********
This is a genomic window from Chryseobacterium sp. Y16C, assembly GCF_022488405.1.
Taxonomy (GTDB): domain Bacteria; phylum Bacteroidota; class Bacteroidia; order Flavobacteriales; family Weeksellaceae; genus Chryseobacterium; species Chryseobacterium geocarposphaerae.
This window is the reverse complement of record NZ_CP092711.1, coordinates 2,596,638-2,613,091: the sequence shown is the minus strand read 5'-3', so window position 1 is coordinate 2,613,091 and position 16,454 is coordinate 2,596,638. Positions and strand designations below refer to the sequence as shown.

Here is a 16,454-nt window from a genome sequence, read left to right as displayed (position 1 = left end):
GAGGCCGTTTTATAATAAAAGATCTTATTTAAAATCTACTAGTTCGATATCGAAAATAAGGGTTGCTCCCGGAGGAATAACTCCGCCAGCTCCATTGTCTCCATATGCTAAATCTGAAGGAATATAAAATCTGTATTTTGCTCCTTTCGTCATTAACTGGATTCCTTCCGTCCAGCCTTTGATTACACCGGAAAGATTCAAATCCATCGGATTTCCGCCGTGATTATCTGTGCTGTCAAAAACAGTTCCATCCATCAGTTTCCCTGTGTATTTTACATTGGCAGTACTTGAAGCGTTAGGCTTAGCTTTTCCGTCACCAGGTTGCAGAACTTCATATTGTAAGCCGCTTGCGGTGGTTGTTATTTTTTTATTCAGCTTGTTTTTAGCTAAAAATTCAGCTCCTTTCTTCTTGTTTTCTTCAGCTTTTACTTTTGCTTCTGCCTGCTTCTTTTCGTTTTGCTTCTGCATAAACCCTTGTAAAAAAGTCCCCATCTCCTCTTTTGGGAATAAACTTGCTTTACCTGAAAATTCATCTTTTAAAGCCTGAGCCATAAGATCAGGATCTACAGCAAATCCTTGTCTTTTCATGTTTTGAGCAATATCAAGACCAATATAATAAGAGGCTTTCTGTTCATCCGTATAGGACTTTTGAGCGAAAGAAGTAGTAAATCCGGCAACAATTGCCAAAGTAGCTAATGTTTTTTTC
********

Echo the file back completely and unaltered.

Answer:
This is a genomic window from Chryseobacterium sp. Y16C, assembly GCF_022488405.1.
Taxonomy (GTDB): domain Bacteria; phylum Bacteroidota; class Bacteroidia; order Flavobacteriales; family Weeksellaceae; genus Chryseobacterium; species Chryseobacterium geocarposphaerae.
This window is the reverse complement of record NZ_CP092711.1, coordinates 2,596,638-2,613,091: the sequence shown is the minus strand read 5'-3', so window position 1 is coordinate 2,613,091 and position 16,454 is coordinate 2,596,638. Positions and strand designations below refer to the sequence as shown.

Here is a 16,454-nt window from a genome sequence, read left to right as displayed (position 1 = left end):
GAGGCCGTTTTATAATAAAAGATCTTATTTAAAATCTACTAGTTCGATATCGAAAATAAGGGTTGCTCCCGGAGGAATAACTCCGCCAGCTCCATTGTCTCCATATGCTAAATCTGAAGGAATATAAAATCTGTATTTTGCTCCTTTCGTCATTAACTGGATTCCTTCCGTCCAGCCTTTGATTACACCGGAAAGATTCAAATCCATCGGATTTCCGCCGTGATTATCTGTGCTGTCAAAAACAGTTCCATCCATCAGTTTCCCTGTGTATTTTACATTGGCAGTACTTGAAGCGTTAGGCTTAGCTTTTCCGTCACCAGGTTGCAGAACTTCATATTGTAAGCCGCTTGCGGTGGTTGTTATTTTTTTATTCAGCTTGTTTTTAGCTAAAAATTCAGCTCCTTTCTTCTTGTTTTCTTCAGCTTTTACTTTTGCTTCTGCCTGCTTCTTTTCGTTTTGCTTCTGCATAAACCCTTGTAAAAAAGTCCCCATCTCCTCTTTTGGGAATAAACTTGCTTTACCTGAAAATTCATCTTTTAAAGCCTGAGCCATAAGATCAGGATCTACAGCAAATCCTTGTCTTTTCATGTTTTGAGCAATATCAAGACCAATATAATAAGAGGCTTTCTGTTCATCCGTATAGGACTTTTGAGCGAAAGAAGTAGTAAATCCGGCAACAATTGCCAAAGTAGCTAATGTTTTTTTC